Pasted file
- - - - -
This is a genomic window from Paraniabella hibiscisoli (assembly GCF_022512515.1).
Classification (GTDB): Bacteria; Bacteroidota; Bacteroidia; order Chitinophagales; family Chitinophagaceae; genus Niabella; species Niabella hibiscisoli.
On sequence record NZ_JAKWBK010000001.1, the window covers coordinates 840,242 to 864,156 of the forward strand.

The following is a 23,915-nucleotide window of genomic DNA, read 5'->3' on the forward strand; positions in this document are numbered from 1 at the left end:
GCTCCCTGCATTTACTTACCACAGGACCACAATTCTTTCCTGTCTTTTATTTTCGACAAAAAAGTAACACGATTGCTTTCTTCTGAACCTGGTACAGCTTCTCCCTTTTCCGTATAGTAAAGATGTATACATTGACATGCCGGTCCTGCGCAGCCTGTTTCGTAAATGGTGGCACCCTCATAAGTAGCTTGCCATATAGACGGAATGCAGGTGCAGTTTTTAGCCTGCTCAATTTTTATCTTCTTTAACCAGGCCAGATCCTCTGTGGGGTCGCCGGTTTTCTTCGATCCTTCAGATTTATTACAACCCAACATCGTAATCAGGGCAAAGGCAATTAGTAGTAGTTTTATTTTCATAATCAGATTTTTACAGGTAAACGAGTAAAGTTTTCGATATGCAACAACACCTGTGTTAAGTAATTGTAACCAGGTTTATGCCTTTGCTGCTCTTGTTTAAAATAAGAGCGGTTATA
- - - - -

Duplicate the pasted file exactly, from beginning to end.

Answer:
This is a genomic window from Paraniabella hibiscisoli (assembly GCF_022512515.1).
Classification (GTDB): Bacteria; Bacteroidota; Bacteroidia; order Chitinophagales; family Chitinophagaceae; genus Niabella; species Niabella hibiscisoli.
On sequence record NZ_JAKWBK010000001.1, the window covers coordinates 840,242 to 864,156 of the forward strand.

The following is a 23,915-nucleotide window of genomic DNA, read 5'->3' on the forward strand; positions in this document are numbered from 1 at the left end:
GCTCCCTGCATTTACTTACCACAGGACCACAATTCTTTCCTGTCTTTTATTTTCGACAAAAAAGTAACACGATTGCTTTCTTCTGAACCTGGTACAGCTTCTCCCTTTTCCGTATAGTAAAGATGTATACATTGACATGCCGGTCCTGCGCAGCCTGTTTCGTAAATGGTGGCACCCTCATAAGTAGCTTGCCATATAGACGGAATGCAGGTGCAGTTTTTAGCCTGCTCAATTTTTATCTTCTTTAACCAGGCCAGATCCTCTGTGGGGTCGCCGGTTTTCTTCGATCCTTCAGATTTATTACAACCCAACATCGTAATCAGGGCAAAGGCAATTAGTAGTAGTTTTATTTTCATAATCAGATTTTTACAGGTAAACGAGTAAAGTTTTCGATATGCAACAACACCTGTGTTAAGTAATTGTAACCAGGTTTATGCCTTTGCTGCTCTTGTTTAAAATAAGAGCGGTTATA